On December 27, 2006, the Court issued an opinion and order addressing all of the motions to intervene, denying them all except Russell's. Coalition to Defend Affirmative Action v. Granholm, 240 F.R.D. 368 (E.D. Mich. 2006), aff'd, 501 F.3d 775 (6th Cir. 2007). The Court determined that Russell qualified for intervention of right under Federal Rule of Civil Procedure 24(a) because he satisfied the four elements recognized in the controlling jurisprudence where the other putative intervenors did not. The Court stressed the uniqueness of Russell's situation: as a white male with an application under consideration by the University of Michigan, Russell represented a tangible interest that no other party (or would-be intervenor) could claim. For instance, with respect to the element of timeliness, the Court explained that Russell satisfied this element because it was sensible for him to seek intervention only upon learning that the university defendants sought to forestall Proposal 2's effective date. Id. at 374. Similarly, the Court found that Russell had a substantial legal interest in intervention because, "if the present plaintiffs are successful in obtaining a ruling that the constitutional amendment is invalid, Russell's chances of gaining admission to the University of Michigan law school may be diminished." Id. at 375.
Subsequently, the Court held a scheduling conference with both the Coalition and Cantrell plaintiffs to establish dates and an approach for handling the litigation. The actions were consolidated, and the Court ordered that all of the defendants in one action would be deemed defendants in the other action. The Court then requested the parties to submit joint stipulations of fact with the hope that the issues might be pared down to only those that were genuinely disputed. That attempt failed, however, as the parties found no meaningful common ground.
In mid-May 2007, the Coalition and Cantrell plaintiffs each submitted a motion for class certification. Attorney General Cox and Governor Granholm each opposed the motions for class certification, while Eric Russell concurred in the relief sought. The Court held a hearing on the motions on August 15, 2007 and took them under advisement.
In the meantime, on January 27, 2007 Eric Russell was denied admission to the University of Michigan Law School. It is undisputed that this decision was made in compliance with Proposal 2. Sarah Zearfoss, Assistant Dean and Director of Admissions at the University of Michigan, testified that she initially reviewed Mr. Russell's application on December 22, 2007 and then placed it on "hold" along with other applications that had been filed before Proposal 2's effective date. She then "looked at it without taking race into account as a factor." Mot. for Summ. J as to Russell, Ex. L, Zerfoss dep. at 199. She explained:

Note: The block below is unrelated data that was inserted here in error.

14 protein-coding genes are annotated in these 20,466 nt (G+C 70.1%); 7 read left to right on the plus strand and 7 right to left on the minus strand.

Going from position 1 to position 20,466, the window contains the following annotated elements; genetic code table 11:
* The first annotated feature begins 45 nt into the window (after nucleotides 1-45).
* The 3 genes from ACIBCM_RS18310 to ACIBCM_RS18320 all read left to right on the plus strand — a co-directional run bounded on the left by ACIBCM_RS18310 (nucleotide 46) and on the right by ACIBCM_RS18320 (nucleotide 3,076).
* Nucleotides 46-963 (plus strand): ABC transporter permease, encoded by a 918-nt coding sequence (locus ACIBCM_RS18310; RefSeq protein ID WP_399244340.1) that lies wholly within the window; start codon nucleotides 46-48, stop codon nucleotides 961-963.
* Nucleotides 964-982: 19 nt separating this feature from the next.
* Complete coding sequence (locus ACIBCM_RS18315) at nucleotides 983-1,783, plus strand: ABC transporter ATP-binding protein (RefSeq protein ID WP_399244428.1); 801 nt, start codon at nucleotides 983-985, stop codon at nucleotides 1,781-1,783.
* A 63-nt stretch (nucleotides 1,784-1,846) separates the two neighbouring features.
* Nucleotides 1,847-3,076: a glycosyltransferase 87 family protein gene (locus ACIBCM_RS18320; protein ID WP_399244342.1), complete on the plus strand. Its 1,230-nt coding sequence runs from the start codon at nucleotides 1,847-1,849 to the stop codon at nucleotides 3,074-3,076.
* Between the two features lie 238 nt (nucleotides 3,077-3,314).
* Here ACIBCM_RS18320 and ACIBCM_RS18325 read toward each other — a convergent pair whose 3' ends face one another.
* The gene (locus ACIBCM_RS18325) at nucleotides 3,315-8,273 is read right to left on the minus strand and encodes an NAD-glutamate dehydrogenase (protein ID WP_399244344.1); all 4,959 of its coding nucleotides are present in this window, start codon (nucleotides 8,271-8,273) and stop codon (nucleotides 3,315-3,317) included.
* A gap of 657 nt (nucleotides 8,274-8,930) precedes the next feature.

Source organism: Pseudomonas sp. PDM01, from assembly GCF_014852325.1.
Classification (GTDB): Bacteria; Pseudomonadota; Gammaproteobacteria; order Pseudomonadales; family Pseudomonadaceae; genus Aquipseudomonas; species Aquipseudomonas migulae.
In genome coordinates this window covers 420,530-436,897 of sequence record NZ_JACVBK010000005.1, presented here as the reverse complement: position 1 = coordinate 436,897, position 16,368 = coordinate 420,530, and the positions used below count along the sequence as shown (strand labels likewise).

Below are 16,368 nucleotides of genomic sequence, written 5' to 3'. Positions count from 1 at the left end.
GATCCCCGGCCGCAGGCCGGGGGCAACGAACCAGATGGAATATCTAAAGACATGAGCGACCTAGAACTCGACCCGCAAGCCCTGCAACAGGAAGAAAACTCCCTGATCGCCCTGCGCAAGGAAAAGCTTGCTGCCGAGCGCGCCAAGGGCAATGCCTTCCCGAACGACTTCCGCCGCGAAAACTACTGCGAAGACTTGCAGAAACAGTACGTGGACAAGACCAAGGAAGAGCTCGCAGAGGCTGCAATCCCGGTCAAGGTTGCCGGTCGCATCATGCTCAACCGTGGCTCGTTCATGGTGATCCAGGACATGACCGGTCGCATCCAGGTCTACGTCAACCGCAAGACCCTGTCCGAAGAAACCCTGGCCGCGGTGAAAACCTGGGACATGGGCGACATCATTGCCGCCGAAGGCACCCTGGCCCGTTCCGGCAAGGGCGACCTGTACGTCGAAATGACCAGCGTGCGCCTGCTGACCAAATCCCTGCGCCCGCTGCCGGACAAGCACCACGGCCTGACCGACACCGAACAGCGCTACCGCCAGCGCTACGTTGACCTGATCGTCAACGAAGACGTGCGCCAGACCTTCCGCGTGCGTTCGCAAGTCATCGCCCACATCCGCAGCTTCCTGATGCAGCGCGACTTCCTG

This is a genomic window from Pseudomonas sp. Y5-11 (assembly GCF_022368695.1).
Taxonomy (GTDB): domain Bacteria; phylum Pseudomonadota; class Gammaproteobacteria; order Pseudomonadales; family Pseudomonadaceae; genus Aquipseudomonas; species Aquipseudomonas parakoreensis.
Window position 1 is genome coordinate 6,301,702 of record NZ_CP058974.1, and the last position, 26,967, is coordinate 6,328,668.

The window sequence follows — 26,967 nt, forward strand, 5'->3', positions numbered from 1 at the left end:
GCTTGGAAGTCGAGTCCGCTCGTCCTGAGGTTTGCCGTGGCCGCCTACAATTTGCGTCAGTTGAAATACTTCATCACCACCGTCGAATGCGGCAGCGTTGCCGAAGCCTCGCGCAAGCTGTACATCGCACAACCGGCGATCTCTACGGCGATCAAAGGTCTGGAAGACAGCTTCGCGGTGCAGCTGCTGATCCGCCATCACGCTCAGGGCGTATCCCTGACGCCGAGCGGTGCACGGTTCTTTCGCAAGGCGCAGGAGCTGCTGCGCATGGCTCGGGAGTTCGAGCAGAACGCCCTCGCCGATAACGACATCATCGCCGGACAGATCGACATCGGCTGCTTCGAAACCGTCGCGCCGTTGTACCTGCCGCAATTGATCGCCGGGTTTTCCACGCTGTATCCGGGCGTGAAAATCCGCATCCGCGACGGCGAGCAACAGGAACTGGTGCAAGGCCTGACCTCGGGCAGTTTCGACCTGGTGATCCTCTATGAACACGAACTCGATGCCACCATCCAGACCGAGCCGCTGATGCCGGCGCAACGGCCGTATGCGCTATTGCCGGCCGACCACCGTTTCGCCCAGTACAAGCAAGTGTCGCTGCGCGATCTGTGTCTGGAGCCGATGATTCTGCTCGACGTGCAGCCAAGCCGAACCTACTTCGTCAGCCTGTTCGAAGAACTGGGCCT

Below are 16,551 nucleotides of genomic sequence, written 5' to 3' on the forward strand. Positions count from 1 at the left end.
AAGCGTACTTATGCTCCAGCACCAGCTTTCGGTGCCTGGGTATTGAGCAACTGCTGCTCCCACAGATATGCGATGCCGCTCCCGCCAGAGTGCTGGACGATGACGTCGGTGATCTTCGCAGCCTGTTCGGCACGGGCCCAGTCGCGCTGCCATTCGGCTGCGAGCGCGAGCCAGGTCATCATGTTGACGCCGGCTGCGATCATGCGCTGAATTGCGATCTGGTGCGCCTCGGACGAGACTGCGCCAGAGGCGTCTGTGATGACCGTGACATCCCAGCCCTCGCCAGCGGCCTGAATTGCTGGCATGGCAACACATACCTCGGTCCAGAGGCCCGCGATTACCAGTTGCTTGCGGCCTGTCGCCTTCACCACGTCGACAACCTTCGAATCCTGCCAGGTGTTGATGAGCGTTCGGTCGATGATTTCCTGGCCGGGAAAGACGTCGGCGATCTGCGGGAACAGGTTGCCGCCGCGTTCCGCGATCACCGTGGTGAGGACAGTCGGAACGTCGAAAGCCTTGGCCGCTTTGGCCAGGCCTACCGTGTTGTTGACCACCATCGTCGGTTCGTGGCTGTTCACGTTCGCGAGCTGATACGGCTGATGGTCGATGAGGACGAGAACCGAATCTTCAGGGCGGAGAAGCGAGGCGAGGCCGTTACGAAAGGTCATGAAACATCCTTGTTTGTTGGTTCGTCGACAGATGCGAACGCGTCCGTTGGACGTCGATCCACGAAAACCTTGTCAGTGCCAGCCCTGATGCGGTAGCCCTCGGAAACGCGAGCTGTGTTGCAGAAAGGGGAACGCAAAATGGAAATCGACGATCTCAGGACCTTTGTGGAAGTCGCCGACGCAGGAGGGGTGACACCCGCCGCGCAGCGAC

Q. And do you recall the reasons, the primary reasons that you decided to deny Eric Russell's application?
A. Again, it's really impossible to identify the particular thing that made a decision. I do recall what I thought were weaknesses in the application.
Q. And what were those?
A. Well, there were a lot of them.
. . .
Q. And given all those qualities that you've just talked about, would you characterize Mr. Russell's application for admission as a close case for admission.
A. No, it was not.
Q. Would you say that's the case whether you were applying the pre-Proposal 2 policy or the post-Proposal 2 policy?
A. That's correct.Id. at 200, 205. It is also undisputed that Michigan did consider race in the initial application process prior to Proposal 2.
Assistant Dean Zearfoss also discussed how Russell would be treated should he submit a transfer application upon completion of his first year at Wayne State University Law School, as well as financial aid considerations if he were accepted. Zearfoss testified that race was not a factor, and in fact never had been when transfer applications were considered. As for financial aid, Zearfoss's testimony was less illuminating, but she did indicate that Proposal 2 has not impacted the process.
Turning to Wayne State University, law school Dean Frank H. Wu testified that race does not and will not affect Eric Russell's participation in law school activities and, more importantly, his eligibility for financial aid and scholarships. With respect to student activities, including participation in law review, Dean Wu stated that Proposal 2 had changed nothing. Dean Wu's testimony concerning financial aid was equally unequivocal, stating that he had "no reason to believe that if Proposal 2 were struck down at any point by a court, that any financial aid decision made as to Eric Russell or any other student would turn out differently because of race." Mot. for Summ. J. as to Russell, Ex. M, Wu dep. at 185-86. Dean Wu also testified that Wayne State was in the process of amending scholarships to ensure conformity with Proposal 2. He stated that thirteen or fourteen scholarships funded in part by private donors contained impermissible criteria, and the school was therefore "systematically approaching donors . . . to indicate to them that following passage of Prop 2, references to race, gender or ethnicity and so on are impermissible." Id. at 238. Wu further stated that he had reached resolutions with some of the donors, thereby continuing funding for the scholarships. Wu confirmed that, as a Wayne State student, Eric Russell would be eligible to receive those scholarships provided that he met the criteria not referring to race, ethnicity, or gender. Finally, Dean Wu said that if a court declared Proposal 2 unconstitutional, he had "no way of predicting what the behavior of individual donors would be, but . . . [w]e would not expect even if Prop 2 were struck down tomorrow by a court, that we would go back and renegotiate the agreements." Id. at 239-40.